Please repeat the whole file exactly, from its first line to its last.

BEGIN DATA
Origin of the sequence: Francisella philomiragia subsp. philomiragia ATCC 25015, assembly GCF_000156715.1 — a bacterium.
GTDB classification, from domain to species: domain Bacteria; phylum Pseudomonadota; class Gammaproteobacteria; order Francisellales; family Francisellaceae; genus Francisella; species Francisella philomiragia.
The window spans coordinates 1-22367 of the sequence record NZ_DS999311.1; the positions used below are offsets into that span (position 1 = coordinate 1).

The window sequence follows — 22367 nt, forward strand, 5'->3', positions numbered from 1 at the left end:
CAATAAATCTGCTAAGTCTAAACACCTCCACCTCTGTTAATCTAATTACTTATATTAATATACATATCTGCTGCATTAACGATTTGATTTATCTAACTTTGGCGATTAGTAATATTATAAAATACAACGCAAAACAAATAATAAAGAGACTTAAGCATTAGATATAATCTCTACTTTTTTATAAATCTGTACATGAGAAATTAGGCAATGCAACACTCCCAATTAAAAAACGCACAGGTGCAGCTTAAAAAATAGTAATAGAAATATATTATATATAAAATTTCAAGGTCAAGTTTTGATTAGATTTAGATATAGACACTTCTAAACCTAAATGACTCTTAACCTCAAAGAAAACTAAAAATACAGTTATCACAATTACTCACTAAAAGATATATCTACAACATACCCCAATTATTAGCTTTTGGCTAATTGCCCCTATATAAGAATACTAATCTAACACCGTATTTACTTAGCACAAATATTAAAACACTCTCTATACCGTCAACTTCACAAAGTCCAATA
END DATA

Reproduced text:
Origin of the sequence: Francisella philomiragia subsp. philomiragia ATCC 25015, assembly GCF_000156715.1 — a bacterium.
GTDB classification, from domain to species: domain Bacteria; phylum Pseudomonadota; class Gammaproteobacteria; order Francisellales; family Francisellaceae; genus Francisella; species Francisella philomiragia.
The window spans coordinates 1-22367 of the sequence record NZ_DS999311.1; the positions used below are offsets into that span (position 1 = coordinate 1).

The window sequence follows — 22367 nt, forward strand, 5'->3', positions numbered from 1 at the left end:
CAATAAATCTGCTAAGTCTAAACACCTCCACCTCTGTTAATCTAATTACTTATATTAATATACATATCTGCTGCATTAACGATTTGATTTATCTAACTTTGGCGATTAGTAATATTATAAAATACAACGCAAAACAAATAATAAAGAGACTTAAGCATTAGATATAATCTCTACTTTTTTATAAATCTGTACATGAGAAATTAGGCAATGCAACACTCCCAATTAAAAAACGCACAGGTGCAGCTTAAAAAATAGTAATAGAAATATATTATATATAAAATTTCAAGGTCAAGTTTTGATTAGATTTAGATATAGACACTTCTAAACCTAAATGACTCTTAACCTCAAAGAAAACTAAAAATACAGTTATCACAATTACTCACTAAAAGATATATCTACAACATACCCCAATTATTAGCTTTTGGCTAATTGCCCCTATATAAGAATACTAATCTAACACCGTATTTACTTAGCACAAATATTAAAACACTCTCTATACCGTCAACTTCACAAAGTCCAATA